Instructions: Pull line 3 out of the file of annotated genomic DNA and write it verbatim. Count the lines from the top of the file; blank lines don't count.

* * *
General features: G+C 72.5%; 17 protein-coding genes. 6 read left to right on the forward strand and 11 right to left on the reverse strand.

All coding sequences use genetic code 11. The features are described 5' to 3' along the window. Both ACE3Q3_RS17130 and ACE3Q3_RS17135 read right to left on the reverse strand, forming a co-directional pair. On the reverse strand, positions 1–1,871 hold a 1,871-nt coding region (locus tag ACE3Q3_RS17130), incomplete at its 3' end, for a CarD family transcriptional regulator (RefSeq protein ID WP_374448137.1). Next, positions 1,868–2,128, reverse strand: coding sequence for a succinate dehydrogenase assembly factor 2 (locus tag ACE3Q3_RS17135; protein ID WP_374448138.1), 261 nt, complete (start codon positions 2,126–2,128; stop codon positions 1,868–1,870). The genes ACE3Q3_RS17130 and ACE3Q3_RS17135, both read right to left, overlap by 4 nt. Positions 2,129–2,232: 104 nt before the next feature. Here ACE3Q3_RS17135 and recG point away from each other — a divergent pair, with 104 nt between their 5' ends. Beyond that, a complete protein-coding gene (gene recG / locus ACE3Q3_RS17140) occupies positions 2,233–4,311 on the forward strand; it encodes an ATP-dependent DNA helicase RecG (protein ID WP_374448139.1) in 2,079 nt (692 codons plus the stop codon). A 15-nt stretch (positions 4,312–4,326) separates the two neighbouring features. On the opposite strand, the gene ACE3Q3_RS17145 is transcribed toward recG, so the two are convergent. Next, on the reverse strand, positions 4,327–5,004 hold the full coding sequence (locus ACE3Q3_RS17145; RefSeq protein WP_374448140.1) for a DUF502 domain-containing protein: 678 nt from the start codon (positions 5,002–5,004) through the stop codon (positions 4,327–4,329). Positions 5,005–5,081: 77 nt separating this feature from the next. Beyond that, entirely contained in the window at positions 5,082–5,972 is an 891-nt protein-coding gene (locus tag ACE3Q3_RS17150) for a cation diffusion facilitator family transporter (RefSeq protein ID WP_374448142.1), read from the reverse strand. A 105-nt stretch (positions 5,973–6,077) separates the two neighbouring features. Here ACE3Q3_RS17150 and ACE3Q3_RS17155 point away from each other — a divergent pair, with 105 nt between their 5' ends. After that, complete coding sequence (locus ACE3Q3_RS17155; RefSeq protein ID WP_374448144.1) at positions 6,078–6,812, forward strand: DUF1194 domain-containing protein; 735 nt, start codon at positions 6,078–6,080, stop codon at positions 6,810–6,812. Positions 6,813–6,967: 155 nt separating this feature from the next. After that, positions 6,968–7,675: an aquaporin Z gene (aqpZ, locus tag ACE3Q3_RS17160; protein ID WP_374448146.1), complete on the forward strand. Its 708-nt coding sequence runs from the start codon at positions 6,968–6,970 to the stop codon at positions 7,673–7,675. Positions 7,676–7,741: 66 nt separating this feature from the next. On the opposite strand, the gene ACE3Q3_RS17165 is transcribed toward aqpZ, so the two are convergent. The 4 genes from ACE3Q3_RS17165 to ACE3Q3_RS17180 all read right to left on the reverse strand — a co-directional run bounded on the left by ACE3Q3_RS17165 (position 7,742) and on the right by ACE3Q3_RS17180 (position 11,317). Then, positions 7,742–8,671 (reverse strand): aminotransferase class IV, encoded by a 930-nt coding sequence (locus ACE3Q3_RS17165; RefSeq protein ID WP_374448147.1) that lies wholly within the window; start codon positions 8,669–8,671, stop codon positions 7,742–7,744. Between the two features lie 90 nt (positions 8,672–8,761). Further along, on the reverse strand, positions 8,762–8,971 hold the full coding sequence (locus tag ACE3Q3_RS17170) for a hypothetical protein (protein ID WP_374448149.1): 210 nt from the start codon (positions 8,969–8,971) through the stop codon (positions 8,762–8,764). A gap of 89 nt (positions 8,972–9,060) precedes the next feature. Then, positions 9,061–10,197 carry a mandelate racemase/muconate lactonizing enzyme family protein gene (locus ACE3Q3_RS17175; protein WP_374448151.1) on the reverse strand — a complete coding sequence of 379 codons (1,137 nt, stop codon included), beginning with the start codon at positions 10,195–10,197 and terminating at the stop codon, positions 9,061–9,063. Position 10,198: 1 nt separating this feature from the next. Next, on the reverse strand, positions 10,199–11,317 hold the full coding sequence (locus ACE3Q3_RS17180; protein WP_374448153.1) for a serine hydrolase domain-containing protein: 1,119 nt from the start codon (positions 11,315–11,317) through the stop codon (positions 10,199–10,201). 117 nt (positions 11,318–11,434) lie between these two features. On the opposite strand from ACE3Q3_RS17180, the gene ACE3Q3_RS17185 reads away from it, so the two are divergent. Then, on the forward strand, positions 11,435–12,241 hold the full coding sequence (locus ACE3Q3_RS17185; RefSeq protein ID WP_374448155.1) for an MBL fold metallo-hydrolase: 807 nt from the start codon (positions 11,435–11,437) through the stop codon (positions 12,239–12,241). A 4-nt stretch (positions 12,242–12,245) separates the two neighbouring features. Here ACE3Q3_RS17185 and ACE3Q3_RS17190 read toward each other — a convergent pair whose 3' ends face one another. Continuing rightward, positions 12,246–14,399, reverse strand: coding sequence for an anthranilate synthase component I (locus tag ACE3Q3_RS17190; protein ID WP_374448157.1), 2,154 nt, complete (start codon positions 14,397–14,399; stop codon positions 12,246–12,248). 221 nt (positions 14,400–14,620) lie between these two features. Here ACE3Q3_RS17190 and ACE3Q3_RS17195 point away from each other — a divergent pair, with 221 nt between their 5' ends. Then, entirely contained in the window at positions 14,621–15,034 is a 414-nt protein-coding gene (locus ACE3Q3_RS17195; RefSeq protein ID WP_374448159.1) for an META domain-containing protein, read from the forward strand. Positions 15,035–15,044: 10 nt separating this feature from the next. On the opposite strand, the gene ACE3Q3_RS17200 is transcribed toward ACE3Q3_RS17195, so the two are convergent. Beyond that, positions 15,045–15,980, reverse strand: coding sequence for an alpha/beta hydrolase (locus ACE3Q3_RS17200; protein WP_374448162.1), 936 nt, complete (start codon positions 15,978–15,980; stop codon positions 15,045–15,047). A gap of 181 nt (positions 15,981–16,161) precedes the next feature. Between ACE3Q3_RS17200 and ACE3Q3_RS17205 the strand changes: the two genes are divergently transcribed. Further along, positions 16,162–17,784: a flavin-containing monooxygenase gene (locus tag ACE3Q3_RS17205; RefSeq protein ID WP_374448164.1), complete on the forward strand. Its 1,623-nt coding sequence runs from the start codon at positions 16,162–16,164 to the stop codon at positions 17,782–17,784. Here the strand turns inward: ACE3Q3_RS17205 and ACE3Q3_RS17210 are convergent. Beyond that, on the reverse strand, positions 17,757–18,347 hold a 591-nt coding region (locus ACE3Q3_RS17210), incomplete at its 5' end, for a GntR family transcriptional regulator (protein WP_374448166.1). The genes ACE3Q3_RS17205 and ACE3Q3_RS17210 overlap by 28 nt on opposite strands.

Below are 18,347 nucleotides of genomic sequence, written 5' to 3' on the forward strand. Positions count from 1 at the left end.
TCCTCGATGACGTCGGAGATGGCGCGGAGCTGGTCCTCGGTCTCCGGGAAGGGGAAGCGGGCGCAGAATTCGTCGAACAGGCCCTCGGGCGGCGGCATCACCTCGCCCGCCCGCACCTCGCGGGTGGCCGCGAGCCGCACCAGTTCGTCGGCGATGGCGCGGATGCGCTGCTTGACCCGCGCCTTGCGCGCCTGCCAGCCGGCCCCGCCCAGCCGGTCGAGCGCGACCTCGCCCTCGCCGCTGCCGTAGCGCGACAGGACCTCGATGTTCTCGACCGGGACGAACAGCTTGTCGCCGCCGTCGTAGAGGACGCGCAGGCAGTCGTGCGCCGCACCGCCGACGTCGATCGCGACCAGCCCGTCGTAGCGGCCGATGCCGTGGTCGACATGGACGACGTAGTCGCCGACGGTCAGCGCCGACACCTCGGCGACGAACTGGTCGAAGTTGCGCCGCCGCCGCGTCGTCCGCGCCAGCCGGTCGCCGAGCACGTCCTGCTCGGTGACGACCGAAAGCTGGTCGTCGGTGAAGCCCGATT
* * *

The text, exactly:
Below are 18,347 nucleotides of genomic sequence, written 5' to 3' on the forward strand. Positions count from 1 at the left end.